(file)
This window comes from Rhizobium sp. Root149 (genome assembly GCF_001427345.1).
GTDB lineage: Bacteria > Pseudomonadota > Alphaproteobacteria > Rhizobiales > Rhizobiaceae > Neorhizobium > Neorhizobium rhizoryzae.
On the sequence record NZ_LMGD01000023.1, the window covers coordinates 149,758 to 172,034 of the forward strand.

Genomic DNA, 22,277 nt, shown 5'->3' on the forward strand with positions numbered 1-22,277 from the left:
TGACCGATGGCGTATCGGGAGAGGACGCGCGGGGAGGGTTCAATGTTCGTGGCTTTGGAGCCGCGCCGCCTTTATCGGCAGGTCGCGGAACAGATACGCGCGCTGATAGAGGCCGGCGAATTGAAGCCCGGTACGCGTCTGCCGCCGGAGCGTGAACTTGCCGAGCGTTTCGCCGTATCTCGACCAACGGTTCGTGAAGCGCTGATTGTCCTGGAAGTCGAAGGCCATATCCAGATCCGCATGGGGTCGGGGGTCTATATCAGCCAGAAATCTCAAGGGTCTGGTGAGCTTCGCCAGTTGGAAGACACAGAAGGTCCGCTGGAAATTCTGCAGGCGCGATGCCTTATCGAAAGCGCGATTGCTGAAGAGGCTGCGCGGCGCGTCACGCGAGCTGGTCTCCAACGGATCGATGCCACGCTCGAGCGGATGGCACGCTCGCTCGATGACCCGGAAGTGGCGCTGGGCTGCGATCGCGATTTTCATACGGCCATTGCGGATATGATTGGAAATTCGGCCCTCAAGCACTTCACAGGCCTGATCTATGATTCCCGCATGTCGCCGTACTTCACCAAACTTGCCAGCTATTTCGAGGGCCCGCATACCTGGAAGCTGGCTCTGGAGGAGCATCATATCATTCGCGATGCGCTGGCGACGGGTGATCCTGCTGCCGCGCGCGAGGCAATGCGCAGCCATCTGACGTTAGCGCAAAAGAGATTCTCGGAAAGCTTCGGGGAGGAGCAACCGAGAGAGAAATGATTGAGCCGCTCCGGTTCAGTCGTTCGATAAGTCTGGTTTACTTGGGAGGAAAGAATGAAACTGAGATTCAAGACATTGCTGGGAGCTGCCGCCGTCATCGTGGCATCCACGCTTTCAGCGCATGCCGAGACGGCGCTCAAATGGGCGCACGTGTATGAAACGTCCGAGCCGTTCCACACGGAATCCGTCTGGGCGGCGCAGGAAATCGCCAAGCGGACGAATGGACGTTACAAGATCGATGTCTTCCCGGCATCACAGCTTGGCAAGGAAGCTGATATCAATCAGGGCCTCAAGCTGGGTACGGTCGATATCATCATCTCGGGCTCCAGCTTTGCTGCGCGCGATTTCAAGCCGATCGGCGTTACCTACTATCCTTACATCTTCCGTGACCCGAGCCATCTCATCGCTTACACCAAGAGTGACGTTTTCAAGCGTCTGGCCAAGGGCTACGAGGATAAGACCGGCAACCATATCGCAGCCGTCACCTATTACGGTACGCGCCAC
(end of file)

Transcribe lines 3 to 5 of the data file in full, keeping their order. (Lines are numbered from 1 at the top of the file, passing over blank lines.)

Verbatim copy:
On the sequence record NZ_LMGD01000023.1, the window covers coordinates 149,758 to 172,034 of the forward strand.

Genomic DNA, 22,277 nt, shown 5'->3' on the forward strand with positions numbered 1-22,277 from the left:
TGACCGATGGCGTATCGGGAGAGGACGCGCGGGGAGGGTTCAATGTTCGTGGCTTTGGAGCCGCGCCGCCTTTATCGGCAGGTCGCGGAACAGATACGCGCGCTGATAGAGGCCGGCGAATTGAAGCCCGGTACGCGTCTGCCGCCGGAGCGTGAACTTGCCGAGCGTTTCGCCGTATCTCGACCAACGGTTCGTGAAGCGCTGATTGTCCTGGAAGTCGAAGGCCATATCCAGATCCGCATGGGGTCGGGGGTCTATATCAGCCAGAAATCTCAAGGGTCTGGTGAGCTTCGCCAGTTGGAAGACACAGAAGGTCCGCTGGAAATTCTGCAGGCGCGATGCCTTATCGAAAGCGCGATTGCTGAAGAGGCTGCGCGGCGCGTCACGCGAGCTGGTCTCCAACGGATCGATGCCACGCTCGAGCGGATGGCACGCTCGCTCGATGACCCGGAAGTGGCGCTGGGCTGCGATCGCGATTTTCATACGGCCATTGCGGATATGATTGGAAATTCGGCCCTCAAGCACTTCACAGGCCTGATCTATGATTCCCGCATGTCGCCGTACTTCACCAAACTTGCCAGCTATTTCGAGGGCCCGCATACCTGGAAGCTGGCTCTGGAGGAGCATCATATCATTCGCGATGCGCTGGCGACGGGTGATCCTGCTGCCGCGCGCGAGGCAATGCGCAGCCATCTGACGTTAGCGCAAAAGAGATTCTCGGAAAGCTTCGGGGAGGAGCAACCGAGAGAGAAATGATTGAGCCGCTCCGGTTCAGTCGTTCGATAAGTCTGGTTTACTTGGGAGGAAAGAATGAAACTGAGATTCAAGACATTGCTGGGAGCTGCCGCCGTCATCGTGGCATCCACGCTTTCAGCGCATGCCGAGACGGCGCTCAAATGGGCGCACGTGTATGAAACGTCCGAGCCGTTCCACACGGAATCCGTCTGGGCGGCGCAGGAAATCGCCAAGCGGACGAATGGACGTTACAAGATCGATGTCTTCCCGGCATCACAGCTTGGCAAGGAAGCTGATATCAATCAGGGCCTCAAGCTGGGTACGGTCGATATCATCATCTCGGGCTCCAGCTTTGCTGCGCGCGATTTCAAGCCGATCGGCGTTACCTACTATCCTTACATCTTCCGTGACCCGAGCCATCTCATCGCTTACACCAAGAGTGACGTTTTCAAGCGTCTGGCCAAGGGCTACGAGGATAAGACCGGCAACCATATCGCAGCCGTCACCTATTACGGTACGCGCCAC